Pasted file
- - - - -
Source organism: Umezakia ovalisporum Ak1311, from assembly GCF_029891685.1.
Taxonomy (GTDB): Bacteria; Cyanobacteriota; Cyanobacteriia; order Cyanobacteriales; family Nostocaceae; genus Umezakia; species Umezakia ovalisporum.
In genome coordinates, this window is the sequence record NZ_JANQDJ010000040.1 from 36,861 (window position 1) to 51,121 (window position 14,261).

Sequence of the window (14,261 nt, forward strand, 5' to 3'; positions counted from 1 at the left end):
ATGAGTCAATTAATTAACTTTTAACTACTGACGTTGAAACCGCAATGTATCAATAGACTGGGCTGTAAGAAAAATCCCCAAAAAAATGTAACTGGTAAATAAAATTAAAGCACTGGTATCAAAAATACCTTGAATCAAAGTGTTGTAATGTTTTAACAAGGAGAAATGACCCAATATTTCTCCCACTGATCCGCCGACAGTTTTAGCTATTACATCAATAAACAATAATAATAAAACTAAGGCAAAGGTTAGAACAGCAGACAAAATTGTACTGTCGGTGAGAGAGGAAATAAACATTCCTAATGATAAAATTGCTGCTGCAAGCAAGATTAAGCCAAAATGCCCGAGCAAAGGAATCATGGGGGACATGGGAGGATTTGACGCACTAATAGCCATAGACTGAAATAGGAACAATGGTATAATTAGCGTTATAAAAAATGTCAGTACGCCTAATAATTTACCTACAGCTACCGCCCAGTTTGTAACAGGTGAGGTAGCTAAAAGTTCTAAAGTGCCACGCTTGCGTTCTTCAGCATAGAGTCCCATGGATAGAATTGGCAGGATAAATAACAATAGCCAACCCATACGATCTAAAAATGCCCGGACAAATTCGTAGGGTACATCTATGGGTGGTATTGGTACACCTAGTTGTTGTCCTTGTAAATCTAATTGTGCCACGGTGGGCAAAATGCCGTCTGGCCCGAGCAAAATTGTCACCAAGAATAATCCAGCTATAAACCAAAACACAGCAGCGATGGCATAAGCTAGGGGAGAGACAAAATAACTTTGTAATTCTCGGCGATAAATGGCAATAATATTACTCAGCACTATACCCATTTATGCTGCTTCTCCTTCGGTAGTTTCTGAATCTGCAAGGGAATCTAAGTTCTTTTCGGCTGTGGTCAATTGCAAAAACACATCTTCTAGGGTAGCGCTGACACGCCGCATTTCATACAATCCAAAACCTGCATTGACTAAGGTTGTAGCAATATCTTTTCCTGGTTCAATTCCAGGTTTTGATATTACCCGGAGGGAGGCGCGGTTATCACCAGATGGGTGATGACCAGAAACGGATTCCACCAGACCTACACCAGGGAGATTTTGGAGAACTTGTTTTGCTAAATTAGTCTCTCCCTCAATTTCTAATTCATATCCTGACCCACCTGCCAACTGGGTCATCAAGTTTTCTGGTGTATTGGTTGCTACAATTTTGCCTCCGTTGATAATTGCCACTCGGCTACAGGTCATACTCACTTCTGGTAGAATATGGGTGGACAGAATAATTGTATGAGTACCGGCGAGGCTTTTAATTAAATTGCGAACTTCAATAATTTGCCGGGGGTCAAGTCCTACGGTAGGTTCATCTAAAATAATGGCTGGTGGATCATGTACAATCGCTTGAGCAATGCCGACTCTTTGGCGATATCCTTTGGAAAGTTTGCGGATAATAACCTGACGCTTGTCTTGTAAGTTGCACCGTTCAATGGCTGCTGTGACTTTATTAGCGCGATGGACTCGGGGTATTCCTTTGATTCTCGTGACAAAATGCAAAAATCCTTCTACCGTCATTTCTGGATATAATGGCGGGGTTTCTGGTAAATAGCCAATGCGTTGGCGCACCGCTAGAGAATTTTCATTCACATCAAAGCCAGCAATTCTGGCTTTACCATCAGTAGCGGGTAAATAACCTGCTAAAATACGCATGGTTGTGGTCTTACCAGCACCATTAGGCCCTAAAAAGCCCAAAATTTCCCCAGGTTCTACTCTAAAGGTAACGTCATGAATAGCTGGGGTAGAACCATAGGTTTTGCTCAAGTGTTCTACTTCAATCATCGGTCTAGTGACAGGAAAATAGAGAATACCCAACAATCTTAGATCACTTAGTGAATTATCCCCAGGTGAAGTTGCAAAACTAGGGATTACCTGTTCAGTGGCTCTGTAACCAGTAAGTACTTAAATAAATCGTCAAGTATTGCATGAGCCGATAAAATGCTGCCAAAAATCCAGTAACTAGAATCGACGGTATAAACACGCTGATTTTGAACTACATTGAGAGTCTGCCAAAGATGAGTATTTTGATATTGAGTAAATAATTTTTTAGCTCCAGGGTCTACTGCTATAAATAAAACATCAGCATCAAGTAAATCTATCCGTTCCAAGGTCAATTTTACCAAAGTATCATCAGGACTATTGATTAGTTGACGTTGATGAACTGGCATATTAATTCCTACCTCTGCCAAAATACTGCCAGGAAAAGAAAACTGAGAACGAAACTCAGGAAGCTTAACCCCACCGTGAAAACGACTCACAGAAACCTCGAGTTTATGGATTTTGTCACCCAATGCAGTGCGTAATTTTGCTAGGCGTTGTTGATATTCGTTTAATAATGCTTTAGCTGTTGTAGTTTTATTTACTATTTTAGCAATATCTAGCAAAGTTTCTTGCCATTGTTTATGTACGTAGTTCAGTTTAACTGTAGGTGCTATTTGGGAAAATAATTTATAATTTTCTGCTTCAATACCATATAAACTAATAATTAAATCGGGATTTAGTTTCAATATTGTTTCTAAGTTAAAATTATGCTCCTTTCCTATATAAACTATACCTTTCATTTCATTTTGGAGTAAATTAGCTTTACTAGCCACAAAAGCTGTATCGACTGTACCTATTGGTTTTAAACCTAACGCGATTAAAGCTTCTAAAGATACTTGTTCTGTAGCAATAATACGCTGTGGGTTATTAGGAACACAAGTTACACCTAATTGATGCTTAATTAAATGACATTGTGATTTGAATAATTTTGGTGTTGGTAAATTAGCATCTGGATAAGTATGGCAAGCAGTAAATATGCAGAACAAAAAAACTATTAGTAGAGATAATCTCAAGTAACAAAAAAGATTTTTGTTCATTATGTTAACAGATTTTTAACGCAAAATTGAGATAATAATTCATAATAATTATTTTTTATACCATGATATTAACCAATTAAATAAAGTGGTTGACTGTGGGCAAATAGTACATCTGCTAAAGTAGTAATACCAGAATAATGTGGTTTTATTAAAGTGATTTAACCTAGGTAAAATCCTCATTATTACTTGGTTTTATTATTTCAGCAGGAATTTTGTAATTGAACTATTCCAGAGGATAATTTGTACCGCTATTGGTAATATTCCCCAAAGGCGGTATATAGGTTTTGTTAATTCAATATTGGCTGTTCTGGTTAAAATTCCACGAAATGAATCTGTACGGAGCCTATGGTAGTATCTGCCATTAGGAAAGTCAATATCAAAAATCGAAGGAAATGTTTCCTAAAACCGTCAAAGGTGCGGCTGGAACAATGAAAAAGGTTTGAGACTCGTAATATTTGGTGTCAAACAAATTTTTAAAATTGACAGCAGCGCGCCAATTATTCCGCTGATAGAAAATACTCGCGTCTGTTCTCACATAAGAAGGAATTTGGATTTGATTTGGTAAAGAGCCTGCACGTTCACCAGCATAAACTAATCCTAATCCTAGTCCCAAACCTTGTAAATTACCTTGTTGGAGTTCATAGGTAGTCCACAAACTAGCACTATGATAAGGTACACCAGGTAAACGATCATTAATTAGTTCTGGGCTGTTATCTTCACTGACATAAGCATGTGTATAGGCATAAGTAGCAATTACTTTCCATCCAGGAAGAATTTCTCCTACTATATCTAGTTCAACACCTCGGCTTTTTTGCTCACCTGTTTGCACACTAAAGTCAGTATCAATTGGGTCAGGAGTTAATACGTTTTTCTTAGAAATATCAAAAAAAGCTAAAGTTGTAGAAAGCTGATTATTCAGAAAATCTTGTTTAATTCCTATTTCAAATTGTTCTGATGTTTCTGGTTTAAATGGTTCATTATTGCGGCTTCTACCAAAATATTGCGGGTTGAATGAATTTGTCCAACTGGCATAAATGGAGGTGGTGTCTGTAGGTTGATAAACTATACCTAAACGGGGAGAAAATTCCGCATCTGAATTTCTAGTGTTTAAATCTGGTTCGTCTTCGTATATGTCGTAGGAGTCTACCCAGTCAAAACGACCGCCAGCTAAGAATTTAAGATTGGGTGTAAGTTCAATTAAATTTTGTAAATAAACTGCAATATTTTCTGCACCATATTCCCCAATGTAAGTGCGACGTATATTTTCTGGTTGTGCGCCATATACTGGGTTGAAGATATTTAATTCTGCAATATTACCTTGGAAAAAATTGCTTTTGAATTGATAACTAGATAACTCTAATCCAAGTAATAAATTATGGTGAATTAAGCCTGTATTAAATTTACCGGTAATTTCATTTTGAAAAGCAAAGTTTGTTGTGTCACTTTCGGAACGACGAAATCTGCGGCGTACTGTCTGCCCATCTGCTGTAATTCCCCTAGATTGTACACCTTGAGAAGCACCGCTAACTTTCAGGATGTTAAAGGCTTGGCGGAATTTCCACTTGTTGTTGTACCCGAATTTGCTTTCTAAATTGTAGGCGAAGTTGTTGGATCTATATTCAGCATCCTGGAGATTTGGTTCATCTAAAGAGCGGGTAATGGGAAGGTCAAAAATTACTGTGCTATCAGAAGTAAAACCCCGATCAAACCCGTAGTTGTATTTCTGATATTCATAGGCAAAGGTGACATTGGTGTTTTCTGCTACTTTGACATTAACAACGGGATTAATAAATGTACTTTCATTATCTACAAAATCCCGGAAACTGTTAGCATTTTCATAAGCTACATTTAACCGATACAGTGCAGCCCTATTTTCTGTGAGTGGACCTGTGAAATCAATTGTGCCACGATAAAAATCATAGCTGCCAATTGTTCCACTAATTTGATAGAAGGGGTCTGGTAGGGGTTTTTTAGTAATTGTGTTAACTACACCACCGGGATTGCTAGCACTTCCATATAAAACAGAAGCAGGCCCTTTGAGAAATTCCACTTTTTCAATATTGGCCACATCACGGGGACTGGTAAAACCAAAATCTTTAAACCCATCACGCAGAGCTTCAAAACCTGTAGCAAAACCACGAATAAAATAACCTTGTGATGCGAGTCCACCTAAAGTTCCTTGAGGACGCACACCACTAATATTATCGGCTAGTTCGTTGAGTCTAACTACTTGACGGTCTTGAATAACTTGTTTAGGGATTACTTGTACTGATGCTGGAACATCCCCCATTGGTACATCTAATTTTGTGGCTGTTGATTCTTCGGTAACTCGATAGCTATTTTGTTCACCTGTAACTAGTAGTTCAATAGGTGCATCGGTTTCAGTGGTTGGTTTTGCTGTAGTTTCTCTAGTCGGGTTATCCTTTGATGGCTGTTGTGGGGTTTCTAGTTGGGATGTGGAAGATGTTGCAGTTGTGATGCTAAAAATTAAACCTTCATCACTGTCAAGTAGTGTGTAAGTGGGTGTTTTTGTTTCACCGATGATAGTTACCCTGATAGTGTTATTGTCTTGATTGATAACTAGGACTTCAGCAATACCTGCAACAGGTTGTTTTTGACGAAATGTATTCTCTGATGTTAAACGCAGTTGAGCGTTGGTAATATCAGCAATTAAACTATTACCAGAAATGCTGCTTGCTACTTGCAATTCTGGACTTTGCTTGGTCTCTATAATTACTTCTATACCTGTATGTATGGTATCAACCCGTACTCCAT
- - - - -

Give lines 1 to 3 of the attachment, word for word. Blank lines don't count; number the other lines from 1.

Source organism: Umezakia ovalisporum Ak1311, from assembly GCF_029891685.1.
Taxonomy (GTDB): Bacteria; Cyanobacteriota; Cyanobacteriia; order Cyanobacteriales; family Nostocaceae; genus Umezakia; species Umezakia ovalisporum.
In genome coordinates, this window is the sequence record NZ_JANQDJ010000040.1 from 36,861 (window position 1) to 51,121 (window position 14,261).